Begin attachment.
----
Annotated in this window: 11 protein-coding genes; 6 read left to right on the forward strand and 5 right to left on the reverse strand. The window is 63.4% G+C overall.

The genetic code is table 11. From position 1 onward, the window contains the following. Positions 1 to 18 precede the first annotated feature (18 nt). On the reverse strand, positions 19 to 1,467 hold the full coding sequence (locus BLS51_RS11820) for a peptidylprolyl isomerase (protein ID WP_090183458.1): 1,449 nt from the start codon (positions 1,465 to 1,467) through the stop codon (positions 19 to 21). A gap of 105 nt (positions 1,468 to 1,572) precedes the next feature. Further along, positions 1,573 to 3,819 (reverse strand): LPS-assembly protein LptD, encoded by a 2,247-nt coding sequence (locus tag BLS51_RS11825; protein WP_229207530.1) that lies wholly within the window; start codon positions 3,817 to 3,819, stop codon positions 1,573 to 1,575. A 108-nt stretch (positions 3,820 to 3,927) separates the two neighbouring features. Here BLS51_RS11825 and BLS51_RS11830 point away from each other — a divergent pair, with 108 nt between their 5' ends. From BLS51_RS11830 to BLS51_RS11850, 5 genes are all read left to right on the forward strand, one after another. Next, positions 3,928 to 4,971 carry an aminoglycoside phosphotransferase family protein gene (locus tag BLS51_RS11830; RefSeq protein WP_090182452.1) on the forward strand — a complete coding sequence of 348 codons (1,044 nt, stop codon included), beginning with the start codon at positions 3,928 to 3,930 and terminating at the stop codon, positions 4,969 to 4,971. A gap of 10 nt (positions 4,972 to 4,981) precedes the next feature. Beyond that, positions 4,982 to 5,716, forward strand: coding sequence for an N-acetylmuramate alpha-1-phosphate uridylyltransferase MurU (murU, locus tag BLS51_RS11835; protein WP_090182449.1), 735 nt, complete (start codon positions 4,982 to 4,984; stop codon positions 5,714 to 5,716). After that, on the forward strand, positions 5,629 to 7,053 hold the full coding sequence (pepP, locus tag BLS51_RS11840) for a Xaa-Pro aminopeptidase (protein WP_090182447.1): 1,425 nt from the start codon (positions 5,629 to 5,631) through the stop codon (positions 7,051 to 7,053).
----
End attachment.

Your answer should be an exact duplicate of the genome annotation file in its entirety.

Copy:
Annotated in this window: 11 protein-coding genes; 6 read left to right on the forward strand and 5 right to left on the reverse strand. The window is 63.4% G+C overall.

The genetic code is table 11. From position 1 onward, the window contains the following. Positions 1 to 18 precede the first annotated feature (18 nt). On the reverse strand, positions 19 to 1,467 hold the full coding sequence (locus BLS51_RS11820) for a peptidylprolyl isomerase (protein ID WP_090183458.1): 1,449 nt from the start codon (positions 1,465 to 1,467) through the stop codon (positions 19 to 21). A gap of 105 nt (positions 1,468 to 1,572) precedes the next feature. Further along, positions 1,573 to 3,819 (reverse strand): LPS-assembly protein LptD, encoded by a 2,247-nt coding sequence (locus tag BLS51_RS11825; protein WP_229207530.1) that lies wholly within the window; start codon positions 3,817 to 3,819, stop codon positions 1,573 to 1,575. A 108-nt stretch (positions 3,820 to 3,927) separates the two neighbouring features. Here BLS51_RS11825 and BLS51_RS11830 point away from each other — a divergent pair, with 108 nt between their 5' ends. From BLS51_RS11830 to BLS51_RS11850, 5 genes are all read left to right on the forward strand, one after another. Next, positions 3,928 to 4,971 carry an aminoglycoside phosphotransferase family protein gene (locus tag BLS51_RS11830; RefSeq protein WP_090182452.1) on the forward strand — a complete coding sequence of 348 codons (1,044 nt, stop codon included), beginning with the start codon at positions 3,928 to 3,930 and terminating at the stop codon, positions 4,969 to 4,971. A gap of 10 nt (positions 4,972 to 4,981) precedes the next feature. Beyond that, positions 4,982 to 5,716, forward strand: coding sequence for an N-acetylmuramate alpha-1-phosphate uridylyltransferase MurU (murU, locus tag BLS51_RS11835; protein WP_090182449.1), 735 nt, complete (start codon positions 4,982 to 4,984; stop codon positions 5,714 to 5,716). After that, on the forward strand, positions 5,629 to 7,053 hold the full coding sequence (pepP, locus tag BLS51_RS11840) for a Xaa-Pro aminopeptidase (protein WP_090182447.1): 1,425 nt from the start codon (positions 5,629 to 5,631) through the stop codon (positions 7,051 to 7,053).